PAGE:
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You want how much ownership in my business?

Published: Monday, Sept. 17 2012 7:26 p.m. MDT

From an entrepreneur's perspective, he has conceived a brilliant idea, designed a remarkable product or service, knows customers who will buy immediately and is ready to launch the company with vigor. But are his prospective investors as sure?

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Editor's note: This article written by Alan Hall originally appeared on Forbes.com and is being reprinted with his permission.

You want how much ownership in my business?

It's an emotion-filled question I hear every time I meet an entrepreneur seeking money for his or her business.

An invitation to a prospective investor may be the hardest decision in an entrepreneur's life.

Without a doubt, this very critical topic has significant ramifications for both the investor and founder. Due to the nature of this crucial issue, I am pleased to share with you a high-level overview of how each entity thinks about ownership and how this hot topic can be resolved harmoniously for all.

From an entrepreneur's perspective, he has conceived a brilliant idea, designed a remarkable product or service, knows customers who will buy immediately and is ready to launch the company with vigor.

He's passionate about the purpose and highly committed to a noble cause. It's his baby and he loves it. It's all he talks about with anyone who will listen. He knows his idea is worth millions of dollars. He sees thousands of employees, great wealth for one and all, and a room full of awards honoring his genius. He intends to run his company forever. In time, his children will follow him.

There is, however, one huge problem.

He's run out of his own money, his relatives' money and the money of any fools who've invested with him. He knows that without further funding he will be forced to close the doors.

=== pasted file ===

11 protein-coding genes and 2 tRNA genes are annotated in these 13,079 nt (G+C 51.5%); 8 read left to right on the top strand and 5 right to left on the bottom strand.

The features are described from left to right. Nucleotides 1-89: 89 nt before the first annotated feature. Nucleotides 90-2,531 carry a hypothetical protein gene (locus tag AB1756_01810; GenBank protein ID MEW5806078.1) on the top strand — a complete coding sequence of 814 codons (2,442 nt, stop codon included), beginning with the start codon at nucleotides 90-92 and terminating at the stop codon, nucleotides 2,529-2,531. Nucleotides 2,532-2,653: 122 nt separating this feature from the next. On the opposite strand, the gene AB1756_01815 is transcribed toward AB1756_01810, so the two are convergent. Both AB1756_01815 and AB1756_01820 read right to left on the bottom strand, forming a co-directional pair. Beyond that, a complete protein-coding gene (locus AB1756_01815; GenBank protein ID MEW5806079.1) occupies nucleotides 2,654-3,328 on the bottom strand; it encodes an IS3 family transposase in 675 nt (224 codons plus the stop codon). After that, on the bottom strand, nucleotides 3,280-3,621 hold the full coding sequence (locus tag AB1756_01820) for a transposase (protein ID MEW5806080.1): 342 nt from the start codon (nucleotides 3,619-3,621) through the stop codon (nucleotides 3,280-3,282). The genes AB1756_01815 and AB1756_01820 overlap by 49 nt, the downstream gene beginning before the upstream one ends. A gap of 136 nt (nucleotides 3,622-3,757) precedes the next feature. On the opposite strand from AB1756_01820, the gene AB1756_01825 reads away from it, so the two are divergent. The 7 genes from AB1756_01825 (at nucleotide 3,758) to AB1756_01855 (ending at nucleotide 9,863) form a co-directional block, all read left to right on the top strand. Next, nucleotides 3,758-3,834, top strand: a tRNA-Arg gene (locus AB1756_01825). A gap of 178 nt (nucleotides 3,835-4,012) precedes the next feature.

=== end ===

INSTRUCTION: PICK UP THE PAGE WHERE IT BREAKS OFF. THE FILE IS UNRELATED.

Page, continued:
Where does he turn for money to grow the business? He can reach out to a bank. It has money to lend. But unfortunately, he has neither the financial history nor the collateral required by the bank to obtain a personal or commercial loan.

"How about angel investors?" he ponders. "I know they will love my idea and fund my plan. They've got lots of money to invest."

In his mind, he sees these investors as generous, charitable and like family.

"They are better than a bank," he muses. "I won't have to pay interest to them and surely they won't want much ownership. I'm sure they'll understand why I want to keep most of the ownership — it's my idea, it's my company and I've made great sacrifices. It's my baby."

He moves forward to meet with angel investors to pitch his terrific plan. He learns they like his company and that they are willing to give him enough funding to reach profitability. He's thrilled. But this moment of joy ends abruptly when he hears the terms of engagement.

Kindly and professionally, the lead angel describes how sophisticated investors partner with entrepreneurs who need their money. She begins with an overview of how angels view a company's value. Next she outlines the various stages of company growth and the milestones of each. She continues to delineate the levels of financial risk at each stage.

She continues her presentation with the desired percentage of ownership the angels want for their investment in the company and a request to include employees in a stock-option plan of up to 15 percent of ownership in the company prior to the angels' investment, along with a list of legal requirements and terms. She notes that their goal is to obtain 10 times their investment when the company is sold.

Instead of being thrilled, he's now stunned. You want how much ownership in my company? What happened? Where's the love, the charity?

He returns to his office and shows his wife the angel presentation. He's anxious to consult with her and better understand the offer.

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